Says Pinckney, "The Indian consumer is more price conscious. He wouldn't mind spending Rs 5 on a sachet to try it out but will be apprehensive of spending Rs 400 on a 1 litre bottle."

Usually, direct selling companies don't spend on advertising but promotions are common. "There is no point in advertising heavily for a product which is not available off the shelf at your neighbourhood retailer," says Shirodkar of Herbalife.

However, promotions such as "buy two get one free" are frequently on offer. Companies such as Tupperware spend nearly a fifth of their sales on promotions.

Training is an essential element of direct selling and most such companies spend between 10 per cent and 15 per cent of turnover on training.

Distributors are trained in everything from the benefits of the product to company policy to selling skills.

Amway conducted 46,606 training sessions across India in 2002. Modicare, on the other hand, conducts almost 3,000 training sessions every month.

Most of the direct selling companies in India now have manufacturing facilities here. Amway makes 85 per cent of its products in India while Tupperware manufactures its entire range here.

Tupperware Corporation, the parent of Tupperware India has invested between $8 million to $10 million on a factory in Hyderabad.

On the other hand, Modicare has R&D facilities in Greece, Italy, Malaysia and US, besides two in India. Its products are all manufactured in India except certain colour cosmetics.

What does the future hold for these companies? Most are extremely bullish and expect growth of around 25 per cent to 30 per cent next year. What's more, nearly all are launching new products and hope to have more distributors on board.

Looks like soon the Indian consumer will be shopping for everything sitting at home.

Trapped in a pyramid

It was a company called Skybiz and it claimed to be selling web space at $125 a shot. The company's distributors had to buy a certain amount of web space to join the scheme and they couldn't sell that to anyone else.

The only way they earned their commission was by introducing new people to the scheme. Skybiz was shut down after the police decided that it was an illegal pyramid scheme.

What is a pyramid scheme and how is it different from direct selling? India's direct selling companies are eager to point out the differences between pyramid schemes and direct selling.

Says IDSA's Koyalgeet, "A closer inspection of a pyramid scheme's so called 'products' typically reveals that they have no real market value. On the other hand, legitimate direct selling companies offer a genuine business opportunity based on the sales of quality products to consumers."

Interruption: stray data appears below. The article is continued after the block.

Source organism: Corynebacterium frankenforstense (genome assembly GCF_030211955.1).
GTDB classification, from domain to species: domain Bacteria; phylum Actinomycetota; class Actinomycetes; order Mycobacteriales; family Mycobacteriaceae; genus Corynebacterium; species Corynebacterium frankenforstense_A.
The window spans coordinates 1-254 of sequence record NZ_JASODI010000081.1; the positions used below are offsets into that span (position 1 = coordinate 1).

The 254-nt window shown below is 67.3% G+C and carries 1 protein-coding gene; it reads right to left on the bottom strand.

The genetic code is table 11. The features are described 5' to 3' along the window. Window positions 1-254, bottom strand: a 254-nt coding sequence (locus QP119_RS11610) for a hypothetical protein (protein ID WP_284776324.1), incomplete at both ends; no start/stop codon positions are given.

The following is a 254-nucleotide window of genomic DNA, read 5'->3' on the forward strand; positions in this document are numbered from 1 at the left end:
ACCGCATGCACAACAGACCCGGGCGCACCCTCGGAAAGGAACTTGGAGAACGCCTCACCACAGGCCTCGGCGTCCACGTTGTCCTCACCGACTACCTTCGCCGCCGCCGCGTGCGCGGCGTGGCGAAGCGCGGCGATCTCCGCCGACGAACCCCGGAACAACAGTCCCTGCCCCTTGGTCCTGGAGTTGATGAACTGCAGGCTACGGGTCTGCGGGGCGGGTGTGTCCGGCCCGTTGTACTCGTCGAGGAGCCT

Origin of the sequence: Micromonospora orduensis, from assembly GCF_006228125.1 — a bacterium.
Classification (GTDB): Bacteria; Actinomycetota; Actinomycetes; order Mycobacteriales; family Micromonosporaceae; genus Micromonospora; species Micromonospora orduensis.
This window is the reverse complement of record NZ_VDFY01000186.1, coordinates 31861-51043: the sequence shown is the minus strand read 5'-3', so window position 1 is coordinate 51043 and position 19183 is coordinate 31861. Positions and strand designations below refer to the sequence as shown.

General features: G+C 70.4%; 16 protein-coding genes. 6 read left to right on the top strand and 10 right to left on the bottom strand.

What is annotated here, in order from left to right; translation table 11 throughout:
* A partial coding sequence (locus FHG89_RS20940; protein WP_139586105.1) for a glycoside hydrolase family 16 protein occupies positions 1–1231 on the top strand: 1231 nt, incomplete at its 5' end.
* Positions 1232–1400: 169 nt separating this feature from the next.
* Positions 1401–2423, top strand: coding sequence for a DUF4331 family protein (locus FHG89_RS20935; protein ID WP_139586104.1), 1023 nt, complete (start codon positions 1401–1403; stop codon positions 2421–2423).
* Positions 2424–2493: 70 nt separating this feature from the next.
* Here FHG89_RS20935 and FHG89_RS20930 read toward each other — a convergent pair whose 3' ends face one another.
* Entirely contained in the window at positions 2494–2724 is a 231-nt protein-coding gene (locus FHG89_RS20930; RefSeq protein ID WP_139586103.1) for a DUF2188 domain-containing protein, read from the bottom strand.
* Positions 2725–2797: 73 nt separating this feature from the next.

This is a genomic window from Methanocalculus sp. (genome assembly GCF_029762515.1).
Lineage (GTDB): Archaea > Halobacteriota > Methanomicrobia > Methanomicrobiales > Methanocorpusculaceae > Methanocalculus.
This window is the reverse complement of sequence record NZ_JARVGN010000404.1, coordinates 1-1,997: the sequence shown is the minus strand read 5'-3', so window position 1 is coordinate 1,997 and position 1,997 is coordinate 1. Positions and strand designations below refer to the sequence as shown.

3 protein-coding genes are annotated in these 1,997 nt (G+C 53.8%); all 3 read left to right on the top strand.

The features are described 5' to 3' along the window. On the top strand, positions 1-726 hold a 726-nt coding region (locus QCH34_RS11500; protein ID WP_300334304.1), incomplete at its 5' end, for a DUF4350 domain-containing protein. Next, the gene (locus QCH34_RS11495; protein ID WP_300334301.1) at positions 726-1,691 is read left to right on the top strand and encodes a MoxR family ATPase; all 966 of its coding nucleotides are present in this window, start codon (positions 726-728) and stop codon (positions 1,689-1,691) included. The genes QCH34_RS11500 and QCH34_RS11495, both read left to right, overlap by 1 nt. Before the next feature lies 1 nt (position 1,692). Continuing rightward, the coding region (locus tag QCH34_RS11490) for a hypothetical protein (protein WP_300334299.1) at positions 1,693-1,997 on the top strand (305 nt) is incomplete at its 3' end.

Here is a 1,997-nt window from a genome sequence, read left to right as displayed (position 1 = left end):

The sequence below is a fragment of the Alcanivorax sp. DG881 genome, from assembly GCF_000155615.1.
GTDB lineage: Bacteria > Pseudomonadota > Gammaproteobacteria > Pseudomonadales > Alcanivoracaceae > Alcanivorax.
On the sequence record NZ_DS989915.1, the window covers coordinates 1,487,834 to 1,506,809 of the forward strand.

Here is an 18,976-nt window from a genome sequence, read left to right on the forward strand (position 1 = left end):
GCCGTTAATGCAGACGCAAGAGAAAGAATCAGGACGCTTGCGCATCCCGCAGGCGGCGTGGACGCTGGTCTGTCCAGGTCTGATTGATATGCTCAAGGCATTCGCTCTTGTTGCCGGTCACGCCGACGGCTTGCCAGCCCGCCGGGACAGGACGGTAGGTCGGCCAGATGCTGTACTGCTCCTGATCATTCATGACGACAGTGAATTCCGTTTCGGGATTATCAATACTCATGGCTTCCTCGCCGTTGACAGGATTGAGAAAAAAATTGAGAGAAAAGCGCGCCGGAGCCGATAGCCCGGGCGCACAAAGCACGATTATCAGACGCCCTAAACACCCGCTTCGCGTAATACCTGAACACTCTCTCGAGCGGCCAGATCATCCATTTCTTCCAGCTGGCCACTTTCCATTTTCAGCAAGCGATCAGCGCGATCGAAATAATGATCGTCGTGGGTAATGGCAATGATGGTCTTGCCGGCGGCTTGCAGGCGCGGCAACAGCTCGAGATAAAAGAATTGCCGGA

IDSA says that the differences between direct selling and pyramid-style schemes are extremely clear. In pyramid selling, distributors must keep large stocks of non-refundable inventory.

Also, in most pyramid schemes the entry fee is high and non-refundable. That's in contrast to direct selling where entry fees are usually low and refundable.

That's a description that is followed around the world. Various legislatures the world over have proscribed pyramid selling.

As per US law, a pyramid scheme is defined as a scheme in which recruits pays a high entry fee for the opportunity to receive future benefits, which are primarily derived from the recruit's introduction of additional participants in the scheme, rather than from bonafide sales of products by the recruits to the consumers.

"IDSA is trying to cut down the number of pyramid schemes in the country," says Koyalgeet. The IDSA estimates that the pyramid scheme companies in India are worth Rs 700 crore (Rs 7 billion).

IDSA is spearheading the campaign against pyramid schemes. In fact, it runs stringent checks on anyone who applies to be a member.

That includes checking the products, the business model and manufacturing facilities of the company. The complete due diligence check takes about six months.

Additional reporting: Arti Sharma



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Number of User Comments: 2




Sub: A giant ponzi scheme

There is a reason why you find mainly Indians peddling Amway. Fresh new Indian immigrants are green behind their ears and are the only untapped ...


Posted by cutlu





Sub: Amway / Direct Marketers target unwary consumers ...

Here in the US..if you are ever approached by a hesitant looking immigrant (possibly Indian) in a book store, library or a social function - ...


Posted by AM